Special Properties of Decimals
The first number concepts that children learn are discrete. The counting numbers 1,2,3, 4, . . . describe collections of objects, not measures of continuous quantities such as length, weight or time.
Unlike the set of counting numbers, both the sets of decimals and fractions have the property that between any two there is another one. In between the two whole numbers 2 and 3, for example, there is no whole number. But in between any two fractions there is always another fraction and in between two decimals there is always another decimal.
Some students do not realise that the decimals and fractions have this property. Students who think of decimals in terms of money, for example, often do not realise that there are distinct decimals with more than two decimal places. Student who exhibit this money thinking think that decimals such as 0.45 and 0.4502 are exactly the same. They cannot tell which is bigger. They see the extra decimal places as only some sort of "error", perhaps generated in a calculator. They think there are really only 100 decimal numbers between any two whole numbers, rather than an infinite number. Their picture of the number line is as a series of isolated points, close together, not as a continuous line without any gaps.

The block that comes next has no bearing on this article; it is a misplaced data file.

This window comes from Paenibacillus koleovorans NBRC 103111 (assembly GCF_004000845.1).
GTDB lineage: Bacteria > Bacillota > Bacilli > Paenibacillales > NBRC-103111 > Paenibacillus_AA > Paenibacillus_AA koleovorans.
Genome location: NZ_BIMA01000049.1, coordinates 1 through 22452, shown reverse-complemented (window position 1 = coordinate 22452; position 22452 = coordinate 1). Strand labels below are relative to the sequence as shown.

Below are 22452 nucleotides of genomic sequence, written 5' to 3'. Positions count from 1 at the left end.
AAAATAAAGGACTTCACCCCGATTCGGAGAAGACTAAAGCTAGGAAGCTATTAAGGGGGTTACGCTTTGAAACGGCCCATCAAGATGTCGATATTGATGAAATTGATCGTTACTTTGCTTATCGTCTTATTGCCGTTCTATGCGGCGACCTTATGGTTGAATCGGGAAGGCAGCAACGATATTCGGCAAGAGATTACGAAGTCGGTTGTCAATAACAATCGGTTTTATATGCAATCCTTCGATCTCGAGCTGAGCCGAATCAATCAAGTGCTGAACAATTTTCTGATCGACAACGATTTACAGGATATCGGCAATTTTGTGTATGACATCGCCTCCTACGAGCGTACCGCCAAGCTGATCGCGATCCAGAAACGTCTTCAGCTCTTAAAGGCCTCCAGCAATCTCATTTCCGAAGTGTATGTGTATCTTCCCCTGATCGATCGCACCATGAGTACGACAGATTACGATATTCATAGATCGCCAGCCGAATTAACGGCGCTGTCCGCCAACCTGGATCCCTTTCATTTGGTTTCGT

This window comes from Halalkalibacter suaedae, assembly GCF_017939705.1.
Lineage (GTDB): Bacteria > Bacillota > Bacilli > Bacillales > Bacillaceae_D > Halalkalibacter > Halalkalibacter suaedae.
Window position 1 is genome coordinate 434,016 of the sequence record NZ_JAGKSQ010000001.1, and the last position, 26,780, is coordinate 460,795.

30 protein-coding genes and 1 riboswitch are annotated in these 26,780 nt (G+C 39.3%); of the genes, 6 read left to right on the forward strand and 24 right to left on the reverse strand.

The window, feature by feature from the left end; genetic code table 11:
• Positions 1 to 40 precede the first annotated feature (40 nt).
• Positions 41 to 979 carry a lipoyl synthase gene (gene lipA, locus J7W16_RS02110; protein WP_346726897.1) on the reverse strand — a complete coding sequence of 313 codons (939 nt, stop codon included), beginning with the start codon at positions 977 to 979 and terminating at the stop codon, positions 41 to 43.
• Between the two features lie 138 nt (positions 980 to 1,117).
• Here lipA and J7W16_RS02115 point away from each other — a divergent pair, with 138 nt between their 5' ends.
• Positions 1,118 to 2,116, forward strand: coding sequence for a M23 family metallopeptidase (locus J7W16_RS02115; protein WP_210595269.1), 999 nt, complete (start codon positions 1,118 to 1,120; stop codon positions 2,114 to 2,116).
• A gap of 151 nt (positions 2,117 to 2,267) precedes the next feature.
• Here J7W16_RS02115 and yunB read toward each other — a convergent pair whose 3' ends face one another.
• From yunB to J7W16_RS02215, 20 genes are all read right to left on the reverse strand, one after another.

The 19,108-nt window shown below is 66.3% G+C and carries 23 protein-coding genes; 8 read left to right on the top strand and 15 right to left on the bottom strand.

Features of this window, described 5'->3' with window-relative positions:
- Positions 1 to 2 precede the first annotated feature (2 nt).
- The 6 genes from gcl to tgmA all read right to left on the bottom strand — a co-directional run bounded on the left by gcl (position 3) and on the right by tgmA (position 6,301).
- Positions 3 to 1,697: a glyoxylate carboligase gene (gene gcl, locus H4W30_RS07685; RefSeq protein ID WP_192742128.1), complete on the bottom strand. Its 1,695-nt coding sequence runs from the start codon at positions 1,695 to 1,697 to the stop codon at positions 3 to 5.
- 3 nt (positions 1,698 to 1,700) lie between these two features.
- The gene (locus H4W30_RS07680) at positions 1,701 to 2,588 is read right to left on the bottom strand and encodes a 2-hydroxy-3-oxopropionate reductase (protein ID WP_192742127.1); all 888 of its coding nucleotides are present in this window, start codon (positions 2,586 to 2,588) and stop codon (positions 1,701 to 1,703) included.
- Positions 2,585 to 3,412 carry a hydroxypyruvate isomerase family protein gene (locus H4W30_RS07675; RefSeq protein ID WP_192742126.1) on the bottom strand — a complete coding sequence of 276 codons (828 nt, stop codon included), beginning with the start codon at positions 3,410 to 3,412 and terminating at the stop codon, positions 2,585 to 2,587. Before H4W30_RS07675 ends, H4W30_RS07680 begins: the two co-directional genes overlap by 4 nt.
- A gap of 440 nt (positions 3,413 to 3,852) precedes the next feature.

Note: More information about the properties of the set of all fractions (rational numbers) and the set of all decimals (real numbers) and the differences between them.
Children need to understand, on an intuitive level, why left-to-right comparison of decimal or whole numbers works. This is such a familiar idea that it is easy to overlook it and forget to ensure that children understand why this is so, at some level.
Whereas there are many equivalent fractions, there is really only one way of writing a given number as a whole number or decimal. The fraction 1/2 can also be written as 2/4 or 3/6 or 4/8 or 147/254 or 123456/246912 which look quite different but the decimal 0.5 can only be written as 0.5 or 0.50 or 0.500 or 0.50000000000 etc. It always looks nearly the same. (There is one exception with infinite strings of repeating nines - more information).
This means that if two decimals differ in any column (apart from final zeros) then they are definitely different in value. It also means that, no matter what numbers are present to the right of a column, they can never add up to change the amount in that column.
The importance of this idea is that with both whole numbers and decimals, you use the left-to-right digit-by-digit comparison strategy to see which of two decimals is the larger. The mathematical ideas are fully explained here.